Buying a Boat or Airplane for Business
Depreciation and Expense Deductions for Entertainment Facilities
It's spring and as a business owner you may be thinking about buying a boat for getting out on the river, lake, or stream. Or maybe you are thinking of buying an airplane and renting it out through a general aviation facility. And, hey, maybe we can use the boat or airplane or business purposes and write it off.
Before you buy that airplane or boat, think carefully about how you want to use it for business purposes.
If you want to use the boat or airplane for entertaining customers, vendors, or business associates, you need to know about whether expenses associated with it are deductible. The same tax regulations apply to motor homes, and other similar vehicles and facilities.
What are Entertainment Facilities?
A boat, like an airplane, or a fishing lodge, or a vacation home, is considered by the IRS to be an "entertainment facility. The IRS says:
An entertainment facility is any property you own, rent, or use for entertainment. Examples include a yacht, hunting lodge, fishing camp, swimming pool, tennis court, bowling alley, car, airplane, apartment, hotel suite, or home in a vacation resort.
The IRS does allow a business to deduct expenses for entertaining on your boat, such as food and beverages, catering, gas, and fishing bait. But you can't deduct the direct expenses of using the boat for entertainment.
Can I Deduct Costs for Entertainment Facilities as Business Expenses?
Generally, the IRS says you cannot deduct any expense for the use of an entertainment facility, including a boat or airplane. This includes expenses for depreciation and operating costs such as rent, utilities, maintenance, and protection.
Entertainment Expenses on a Boat or Airplane
You can deduct out-of-pocket expenses, such as for food and beverages, catering, gas, and fishing bait, that you provided during entertainment at a facility, like a boat. These are not expenses for the use of an entertainment facility. As with other entertainment expenses, however, you must be able to document that these expenses are directly related to or associated with your business. And all entertainment expenses are subject to the 50% limit; that is, only up to 50% of allowable expenses may be deducted.
If you are entertaining employees, you must be able to show that the entertainment on your boat has a business purpose. For example, a "team building" exercise on a boat may or may not pass the IRS's scrutiny, and the employees may have to pay taxes on the expenses.
Boats and Airplanes as Businesses
If the boat or airplane is used as a business (for hire, for example), you can get some tax benefits from this business.
1. Depreciation. You can depreciate the boat or airplane as a business asset, over its useful life, if it qualifies as a business asset (see below).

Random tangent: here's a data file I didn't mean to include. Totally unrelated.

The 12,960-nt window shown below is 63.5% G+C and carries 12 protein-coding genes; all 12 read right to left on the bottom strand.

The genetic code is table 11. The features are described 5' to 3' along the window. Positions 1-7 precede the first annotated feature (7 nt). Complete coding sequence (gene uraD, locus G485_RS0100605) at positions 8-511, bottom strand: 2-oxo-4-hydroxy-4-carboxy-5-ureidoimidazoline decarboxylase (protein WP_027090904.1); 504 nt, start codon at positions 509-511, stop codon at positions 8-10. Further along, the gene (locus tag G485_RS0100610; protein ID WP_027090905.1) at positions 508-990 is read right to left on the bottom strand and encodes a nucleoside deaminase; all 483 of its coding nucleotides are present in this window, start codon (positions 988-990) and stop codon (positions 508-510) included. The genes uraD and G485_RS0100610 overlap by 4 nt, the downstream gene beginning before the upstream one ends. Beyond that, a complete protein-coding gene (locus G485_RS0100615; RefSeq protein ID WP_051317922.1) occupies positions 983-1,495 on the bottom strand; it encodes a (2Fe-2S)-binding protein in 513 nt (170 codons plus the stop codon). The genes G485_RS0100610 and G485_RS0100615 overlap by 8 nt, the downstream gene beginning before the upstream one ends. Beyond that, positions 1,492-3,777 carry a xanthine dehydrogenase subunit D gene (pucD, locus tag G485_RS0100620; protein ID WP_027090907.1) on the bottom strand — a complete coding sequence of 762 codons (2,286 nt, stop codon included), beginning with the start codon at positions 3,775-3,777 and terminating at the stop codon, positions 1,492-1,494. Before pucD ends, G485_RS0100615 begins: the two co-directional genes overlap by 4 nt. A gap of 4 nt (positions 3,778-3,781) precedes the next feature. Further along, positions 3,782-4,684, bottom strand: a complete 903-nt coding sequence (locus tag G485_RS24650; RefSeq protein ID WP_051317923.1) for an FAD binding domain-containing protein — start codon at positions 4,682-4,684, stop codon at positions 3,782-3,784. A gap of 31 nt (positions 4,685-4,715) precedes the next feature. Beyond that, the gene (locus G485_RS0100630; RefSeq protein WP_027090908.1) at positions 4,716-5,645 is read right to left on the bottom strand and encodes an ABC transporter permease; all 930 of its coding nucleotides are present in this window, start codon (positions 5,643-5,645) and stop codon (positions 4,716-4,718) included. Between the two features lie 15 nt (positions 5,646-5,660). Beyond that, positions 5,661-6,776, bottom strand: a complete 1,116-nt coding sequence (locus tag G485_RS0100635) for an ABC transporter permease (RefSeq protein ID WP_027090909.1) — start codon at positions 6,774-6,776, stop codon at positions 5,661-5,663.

2. Expenses. You can deduct expenses for operating the boat or airplane for business purposes.
Gasoline, maintenance, mooring fees, insurance, and repairs can be included in the deductible expenses.
Sounds like a good deal? Maybe. Before you jump into that boat and sail or motor away with your business, consider these issues:
1. Document business use. You must be able to provide documentation about the use of the boat for business purposes. The documents must be (1) contemporaneous - at the time of the event, and (2) include specifics - When was it used? Who was it used for (include names and titles)? What was the specific business purpose?
2. Depreciating the boat or airplaneThe IRS has designated a specific category of business assets called listed property, which includes computers, autos, boats, and other assets that can have both business and personal uses. So, if you use your boat or airplane for charter business purposes, and you also take it out for personal reasons, you must document what percentage of the time you use it for business.
To be eligible to depreciated, listed property must used predominantly (more than 50%) for business purpose.
3. Personal use becomes income. Once you have established the boat or airplane as a business asset, any personal use becomes a benefit to you personally, and, yes, you must pay taxes on this personal use.
4. Boat or airplane as a business vs. a hobby. If you buy a boat or airplane for business use, you must be able to show that you are running a legitimate business, and are not just taking out fishing or flight charters as a hobby. To avoid IRS scrutiny under "hobby loss" rules, you must keep good business records, show that you intend to make a profit, and actually making a profit.
Don't want the hassle of trying to keep detailed records of business use?
Your other option is to buy the boat or airplane personally, giving up the depreciation and expense deductions. This saves a lot of time with your tax advisor, too. Just enjoy the boat, occasionally using it for business.
Other Ownership Options
You might explore other ownership options, such as co-ownership or setting up the ownership as a partnership. Even if you set up a business to own the boat or airplane, the same tax restrictions apply.
Disclaimer: The information in this article and on this website is for general information purposes, and is not intended to be relied on as tax or legal advice. Every business situation is different and taxes and laws change. Before you consider buying a boat or other vehicle or facility, be sure to consult your tax and legal advisors.